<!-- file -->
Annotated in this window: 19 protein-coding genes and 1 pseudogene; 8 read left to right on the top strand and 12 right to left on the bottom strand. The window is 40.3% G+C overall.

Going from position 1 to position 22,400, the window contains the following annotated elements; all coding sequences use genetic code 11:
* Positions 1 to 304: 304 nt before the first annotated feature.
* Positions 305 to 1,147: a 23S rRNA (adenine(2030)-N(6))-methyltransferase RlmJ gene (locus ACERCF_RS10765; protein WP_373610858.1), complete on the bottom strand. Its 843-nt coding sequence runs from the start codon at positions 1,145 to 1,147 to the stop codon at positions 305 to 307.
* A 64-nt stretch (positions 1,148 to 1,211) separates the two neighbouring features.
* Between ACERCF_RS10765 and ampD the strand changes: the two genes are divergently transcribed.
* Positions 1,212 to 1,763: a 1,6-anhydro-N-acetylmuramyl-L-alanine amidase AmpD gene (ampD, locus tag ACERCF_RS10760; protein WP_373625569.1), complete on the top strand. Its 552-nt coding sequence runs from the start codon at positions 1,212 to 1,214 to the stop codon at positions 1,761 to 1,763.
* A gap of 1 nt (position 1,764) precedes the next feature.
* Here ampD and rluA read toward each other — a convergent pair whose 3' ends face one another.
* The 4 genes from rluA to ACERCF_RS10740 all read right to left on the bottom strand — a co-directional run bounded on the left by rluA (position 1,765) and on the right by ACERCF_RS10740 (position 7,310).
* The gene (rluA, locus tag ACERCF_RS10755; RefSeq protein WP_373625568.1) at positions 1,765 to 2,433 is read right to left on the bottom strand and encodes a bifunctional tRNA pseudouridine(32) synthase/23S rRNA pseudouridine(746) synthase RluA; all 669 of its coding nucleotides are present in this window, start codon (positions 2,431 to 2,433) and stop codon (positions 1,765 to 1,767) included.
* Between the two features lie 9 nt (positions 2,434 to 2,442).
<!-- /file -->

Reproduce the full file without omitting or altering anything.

Annotated in this window: 19 protein-coding genes and 1 pseudogene; 8 read left to right on the top strand and 12 right to left on the bottom strand. The window is 40.3% G+C overall.

Going from position 1 to position 22,400, the window contains the following annotated elements; all coding sequences use genetic code 11:
* Positions 1 to 304: 304 nt before the first annotated feature.
* Positions 305 to 1,147: a 23S rRNA (adenine(2030)-N(6))-methyltransferase RlmJ gene (locus ACERCF_RS10765; protein WP_373610858.1), complete on the bottom strand. Its 843-nt coding sequence runs from the start codon at positions 1,145 to 1,147 to the stop codon at positions 305 to 307.
* A 64-nt stretch (positions 1,148 to 1,211) separates the two neighbouring features.
* Between ACERCF_RS10765 and ampD the strand changes: the two genes are divergently transcribed.
* Positions 1,212 to 1,763: a 1,6-anhydro-N-acetylmuramyl-L-alanine amidase AmpD gene (ampD, locus tag ACERCF_RS10760; protein WP_373625569.1), complete on the top strand. Its 552-nt coding sequence runs from the start codon at positions 1,212 to 1,214 to the stop codon at positions 1,761 to 1,763.
* A gap of 1 nt (position 1,764) precedes the next feature.
* Here ampD and rluA read toward each other — a convergent pair whose 3' ends face one another.
* The 4 genes from rluA to ACERCF_RS10740 all read right to left on the bottom strand — a co-directional run bounded on the left by rluA (position 1,765) and on the right by ACERCF_RS10740 (position 7,310).
* The gene (rluA, locus tag ACERCF_RS10755; RefSeq protein WP_373625568.1) at positions 1,765 to 2,433 is read right to left on the bottom strand and encodes a bifunctional tRNA pseudouridine(32) synthase/23S rRNA pseudouridine(746) synthase RluA; all 669 of its coding nucleotides are present in this window, start codon (positions 2,431 to 2,433) and stop codon (positions 1,765 to 1,767) included.
* Between the two features lie 9 nt (positions 2,434 to 2,442).